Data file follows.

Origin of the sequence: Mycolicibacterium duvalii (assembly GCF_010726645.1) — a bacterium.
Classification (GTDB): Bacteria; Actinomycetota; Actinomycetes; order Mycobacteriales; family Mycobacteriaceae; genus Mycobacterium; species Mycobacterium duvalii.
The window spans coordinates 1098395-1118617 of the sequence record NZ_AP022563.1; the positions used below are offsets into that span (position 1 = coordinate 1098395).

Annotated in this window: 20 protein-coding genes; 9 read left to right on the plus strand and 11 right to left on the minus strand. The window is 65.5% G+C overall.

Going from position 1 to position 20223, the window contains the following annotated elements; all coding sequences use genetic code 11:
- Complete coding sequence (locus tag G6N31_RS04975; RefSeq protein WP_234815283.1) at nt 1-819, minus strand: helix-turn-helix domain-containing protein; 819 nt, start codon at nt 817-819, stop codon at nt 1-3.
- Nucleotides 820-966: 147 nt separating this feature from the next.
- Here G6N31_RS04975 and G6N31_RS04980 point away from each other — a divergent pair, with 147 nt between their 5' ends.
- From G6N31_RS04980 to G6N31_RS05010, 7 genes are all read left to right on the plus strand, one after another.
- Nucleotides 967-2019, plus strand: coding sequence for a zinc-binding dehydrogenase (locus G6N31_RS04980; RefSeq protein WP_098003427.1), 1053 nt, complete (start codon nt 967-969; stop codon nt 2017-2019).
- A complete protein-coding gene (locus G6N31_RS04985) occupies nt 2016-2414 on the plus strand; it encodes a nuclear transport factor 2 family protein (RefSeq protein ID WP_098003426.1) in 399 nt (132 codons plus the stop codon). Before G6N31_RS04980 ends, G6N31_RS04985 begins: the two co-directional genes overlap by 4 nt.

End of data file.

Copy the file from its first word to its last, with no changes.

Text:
Origin of the sequence: Mycolicibacterium duvalii (assembly GCF_010726645.1) — a bacterium.
Classification (GTDB): Bacteria; Actinomycetota; Actinomycetes; order Mycobacteriales; family Mycobacteriaceae; genus Mycobacterium; species Mycobacterium duvalii.
The window spans coordinates 1098395-1118617 of the sequence record NZ_AP022563.1; the positions used below are offsets into that span (position 1 = coordinate 1098395).

Annotated in this window: 20 protein-coding genes; 9 read left to right on the plus strand and 11 right to left on the minus strand. The window is 65.5% G+C overall.

Going from position 1 to position 20223, the window contains the following annotated elements; all coding sequences use genetic code 11:
- Complete coding sequence (locus tag G6N31_RS04975; RefSeq protein WP_234815283.1) at nt 1-819, minus strand: helix-turn-helix domain-containing protein; 819 nt, start codon at nt 817-819, stop codon at nt 1-3.
- Nucleotides 820-966: 147 nt separating this feature from the next.
- Here G6N31_RS04975 and G6N31_RS04980 point away from each other — a divergent pair, with 147 nt between their 5' ends.
- From G6N31_RS04980 to G6N31_RS05010, 7 genes are all read left to right on the plus strand, one after another.
- Nucleotides 967-2019, plus strand: coding sequence for a zinc-binding dehydrogenase (locus G6N31_RS04980; RefSeq protein WP_098003427.1), 1053 nt, complete (start codon nt 967-969; stop codon nt 2017-2019).
- A complete protein-coding gene (locus G6N31_RS04985) occupies nt 2016-2414 on the plus strand; it encodes a nuclear transport factor 2 family protein (RefSeq protein ID WP_098003426.1) in 399 nt (132 codons plus the stop codon). Before G6N31_RS04980 ends, G6N31_RS04985 begins: the two co-directional genes overlap by 4 nt.